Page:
It’s that time of the year again where more baking is done in households, mine definitely included. There is nothing better then baking some scrumptious treats to be given out to friends and family. I love to bake and when I get into the flow of things I find it hard to stop and by the time I do stop I realize I may have gone slightly overboard, but then again how much is too much.
There are some “special” treats that are made more at Christmas time then any other time of the year. Treats such as gingerbread, sugar cookies, chocolate peppermint bark, shortbread, chocolate truffles, etc. All of these can easily be made anytime but there is something about making goodies in winter that really spark a persons passion in the kitchen and need to show off their hard work.
Over the next three days I will be bringing a gluten free and vegan recipe of some yummy treats. Today is Gingerbread!
Gingerbread traces its origin to the 900s AD when a monk introduced the confection to the French people. It then spread throughout the rest of Europe where it was adopted by many nations and given a regional makeover. The 17th century saw the introduction of the cookie version of gingerbread.
It was believed that these cookies had medicinal properties and often could be found sold in pharmacies of the time and in monastic hospitals. The gingerbread men shape is thought to have been an invention of Queen Elizabeth I of England to serve to foreign dignitaries. Other types of gingerbread are as a cake or as a loaf of bread that is sliced and buttered for breakfast.
As ginger was an ingredient that was extremely expensive only nobility or royals could afford to have it in their households. It would only have been baked into gingerbread at special occasions, such as when a Lord may want to impress his guests, or at a wedding. It also tended to be mixed with honey or molasses and wine, particularly red wine.
In many ways the original gingerbread was more of a bread pudding as it would use chuncks of a bread loaf mixed with liquids and spices and then set to dry. Today gingerbread, or some variation of it is popular worldwide and in the traditionally Christian parts of the world is prepared at Christmas time.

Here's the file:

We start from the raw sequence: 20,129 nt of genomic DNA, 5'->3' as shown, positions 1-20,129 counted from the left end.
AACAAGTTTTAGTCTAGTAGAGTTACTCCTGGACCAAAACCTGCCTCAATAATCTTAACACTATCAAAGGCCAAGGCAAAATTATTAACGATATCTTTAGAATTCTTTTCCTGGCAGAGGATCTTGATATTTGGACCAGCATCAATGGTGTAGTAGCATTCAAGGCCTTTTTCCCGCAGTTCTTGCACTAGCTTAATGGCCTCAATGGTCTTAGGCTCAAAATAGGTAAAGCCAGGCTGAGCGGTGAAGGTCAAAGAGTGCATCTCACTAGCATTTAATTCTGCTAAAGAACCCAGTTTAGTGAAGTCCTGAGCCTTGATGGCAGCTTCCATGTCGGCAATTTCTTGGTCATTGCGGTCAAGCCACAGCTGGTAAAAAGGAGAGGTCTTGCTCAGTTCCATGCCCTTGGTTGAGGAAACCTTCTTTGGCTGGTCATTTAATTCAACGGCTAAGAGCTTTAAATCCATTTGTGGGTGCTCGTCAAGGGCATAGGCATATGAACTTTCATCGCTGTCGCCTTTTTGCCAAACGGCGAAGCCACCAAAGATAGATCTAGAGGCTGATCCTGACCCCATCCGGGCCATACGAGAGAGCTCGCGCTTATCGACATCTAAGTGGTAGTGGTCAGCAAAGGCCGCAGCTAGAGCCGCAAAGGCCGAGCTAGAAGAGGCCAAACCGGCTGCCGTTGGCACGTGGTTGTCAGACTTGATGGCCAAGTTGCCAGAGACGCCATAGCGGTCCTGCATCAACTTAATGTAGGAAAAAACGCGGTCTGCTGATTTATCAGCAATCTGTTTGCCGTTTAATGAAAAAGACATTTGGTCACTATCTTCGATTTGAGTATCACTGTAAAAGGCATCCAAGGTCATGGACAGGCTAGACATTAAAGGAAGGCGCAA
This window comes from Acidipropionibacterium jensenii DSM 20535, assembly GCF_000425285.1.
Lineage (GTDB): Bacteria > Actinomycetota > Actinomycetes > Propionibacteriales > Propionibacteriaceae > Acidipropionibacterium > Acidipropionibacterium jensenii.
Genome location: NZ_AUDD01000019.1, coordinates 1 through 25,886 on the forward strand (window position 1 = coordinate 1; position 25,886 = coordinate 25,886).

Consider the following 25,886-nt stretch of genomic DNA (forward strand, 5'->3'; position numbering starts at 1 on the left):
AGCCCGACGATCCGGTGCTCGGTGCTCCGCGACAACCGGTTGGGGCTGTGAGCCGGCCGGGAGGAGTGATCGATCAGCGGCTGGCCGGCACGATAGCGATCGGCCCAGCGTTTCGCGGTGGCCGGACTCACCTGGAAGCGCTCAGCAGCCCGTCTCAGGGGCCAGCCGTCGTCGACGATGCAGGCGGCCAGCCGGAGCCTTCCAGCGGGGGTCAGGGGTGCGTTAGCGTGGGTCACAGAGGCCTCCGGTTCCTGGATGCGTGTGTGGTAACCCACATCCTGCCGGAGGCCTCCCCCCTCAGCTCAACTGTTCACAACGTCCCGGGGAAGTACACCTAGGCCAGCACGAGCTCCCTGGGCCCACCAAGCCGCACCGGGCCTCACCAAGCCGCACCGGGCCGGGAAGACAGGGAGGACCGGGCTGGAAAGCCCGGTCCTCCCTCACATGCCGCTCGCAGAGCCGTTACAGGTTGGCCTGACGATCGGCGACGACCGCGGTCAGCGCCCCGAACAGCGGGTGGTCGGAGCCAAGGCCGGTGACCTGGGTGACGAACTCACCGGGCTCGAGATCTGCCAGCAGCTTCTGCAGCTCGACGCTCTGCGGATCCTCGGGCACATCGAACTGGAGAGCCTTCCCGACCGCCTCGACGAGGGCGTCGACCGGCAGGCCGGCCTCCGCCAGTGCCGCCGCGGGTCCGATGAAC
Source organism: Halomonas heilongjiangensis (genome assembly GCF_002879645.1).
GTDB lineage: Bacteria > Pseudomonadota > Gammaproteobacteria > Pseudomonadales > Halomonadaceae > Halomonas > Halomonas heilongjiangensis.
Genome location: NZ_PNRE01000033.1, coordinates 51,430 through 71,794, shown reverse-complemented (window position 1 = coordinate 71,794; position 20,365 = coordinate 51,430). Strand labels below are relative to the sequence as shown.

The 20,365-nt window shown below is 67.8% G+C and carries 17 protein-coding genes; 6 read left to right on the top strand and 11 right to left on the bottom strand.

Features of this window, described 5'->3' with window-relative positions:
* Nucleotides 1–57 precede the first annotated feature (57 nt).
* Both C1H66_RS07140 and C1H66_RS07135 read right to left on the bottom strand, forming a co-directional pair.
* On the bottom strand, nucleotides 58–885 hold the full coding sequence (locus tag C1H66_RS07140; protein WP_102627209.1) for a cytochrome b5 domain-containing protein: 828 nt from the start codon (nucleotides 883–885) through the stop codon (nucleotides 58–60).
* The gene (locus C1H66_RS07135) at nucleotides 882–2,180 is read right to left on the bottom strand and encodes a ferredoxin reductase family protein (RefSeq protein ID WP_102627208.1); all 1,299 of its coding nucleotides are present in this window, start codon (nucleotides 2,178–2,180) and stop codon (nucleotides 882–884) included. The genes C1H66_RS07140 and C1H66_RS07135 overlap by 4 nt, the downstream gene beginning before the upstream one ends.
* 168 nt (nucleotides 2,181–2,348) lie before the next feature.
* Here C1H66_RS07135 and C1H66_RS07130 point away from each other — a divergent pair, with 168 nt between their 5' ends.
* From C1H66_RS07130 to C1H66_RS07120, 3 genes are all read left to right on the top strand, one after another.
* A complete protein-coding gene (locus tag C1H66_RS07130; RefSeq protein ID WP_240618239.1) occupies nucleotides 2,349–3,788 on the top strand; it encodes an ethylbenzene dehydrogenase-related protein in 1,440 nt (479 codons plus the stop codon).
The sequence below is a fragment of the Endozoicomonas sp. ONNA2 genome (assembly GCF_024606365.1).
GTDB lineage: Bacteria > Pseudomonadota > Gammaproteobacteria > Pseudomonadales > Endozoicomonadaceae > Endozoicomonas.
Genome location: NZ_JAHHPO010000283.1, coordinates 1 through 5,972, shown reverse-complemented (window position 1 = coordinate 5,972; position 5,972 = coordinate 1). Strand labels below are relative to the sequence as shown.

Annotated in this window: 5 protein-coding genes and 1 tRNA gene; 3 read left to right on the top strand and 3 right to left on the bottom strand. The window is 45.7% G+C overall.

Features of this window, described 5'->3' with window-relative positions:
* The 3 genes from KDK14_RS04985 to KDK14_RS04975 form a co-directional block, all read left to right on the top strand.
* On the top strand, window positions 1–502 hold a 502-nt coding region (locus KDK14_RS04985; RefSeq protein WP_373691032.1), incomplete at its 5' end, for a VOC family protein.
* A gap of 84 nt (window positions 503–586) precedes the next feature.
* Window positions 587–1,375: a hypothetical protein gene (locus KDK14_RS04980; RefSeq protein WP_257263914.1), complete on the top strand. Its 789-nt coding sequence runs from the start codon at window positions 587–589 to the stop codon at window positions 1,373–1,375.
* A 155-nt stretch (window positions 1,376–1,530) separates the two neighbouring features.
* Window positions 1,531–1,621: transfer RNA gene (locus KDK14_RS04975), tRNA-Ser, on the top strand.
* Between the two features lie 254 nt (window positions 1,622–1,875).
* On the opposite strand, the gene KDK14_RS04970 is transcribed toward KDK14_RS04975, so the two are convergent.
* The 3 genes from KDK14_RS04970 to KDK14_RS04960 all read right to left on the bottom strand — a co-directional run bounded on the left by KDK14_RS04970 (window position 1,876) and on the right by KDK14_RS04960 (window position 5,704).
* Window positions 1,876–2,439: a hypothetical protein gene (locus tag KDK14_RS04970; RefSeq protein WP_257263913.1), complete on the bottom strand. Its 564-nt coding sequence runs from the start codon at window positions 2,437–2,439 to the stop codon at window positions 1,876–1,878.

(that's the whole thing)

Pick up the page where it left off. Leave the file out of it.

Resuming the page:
Serves: 25 Cookies
- 2½ Cups gluten free flour
- 1½ Tsp xanthan gum
- 1 Tsp ground ginger
- ¼ Tsp ground cinnamon
- ⅛ Tsp ground nutmeg
- ⅛ Tsp black pepper (optional)
- ⅛ Tsp ground cardamon (optional)
- Dash of salt
- ½ Cup molasses
- ½ Cup shortening
- ¼ Cup un-packd brown sugar
- Candied ginger, minced (optional)
- Mix molasses and shortening on low speed in stand mixer or beat together with hand whisk. Add brown sugar and spices and mix all together.
- (optional) Add minced ginger and mix again
- Add xanthan gum and flour to wet ingredients and mix together on low for a minute or two, or until dough becomes unified into a ball.
- Cover with cling wrap and place in refrigerator for at least 2 hours, or overnight if there is time.
- Preheat oven to 350 de
- Turn dough out onto well floured surface. Roll out till dough is ¼ inch (if dough is a bit sticky then place parchment paper or cling wrap onto to roll dough out easily).
- Cut out shapes with cookie cutters. Transfer to a parchment lined baking sheet and put back in refrigerator for 10 minutes.
- Bake cookies for 8-10 minutes or until edges are browned slightly. Let rest on sheet for 2-3 minutes. Transfer to wire rack to cool completely.
- Once cooled decorate as you like and store in container up to 5 days or freeze to eat at another date!
- Have fun with decorating. You could also add little ladies such as M&Ms, chocolate chips, mini jujubes, etc.
2 cups icing sugar
1 tbsp melted vegan butter
1-2 tbsp non-dairy milk
1. Mix all together. You want the icing to be thick and not runny. Place in piping bag or zip lock bag and decorate.
Come back tomorrow for Shortbread cookies!!!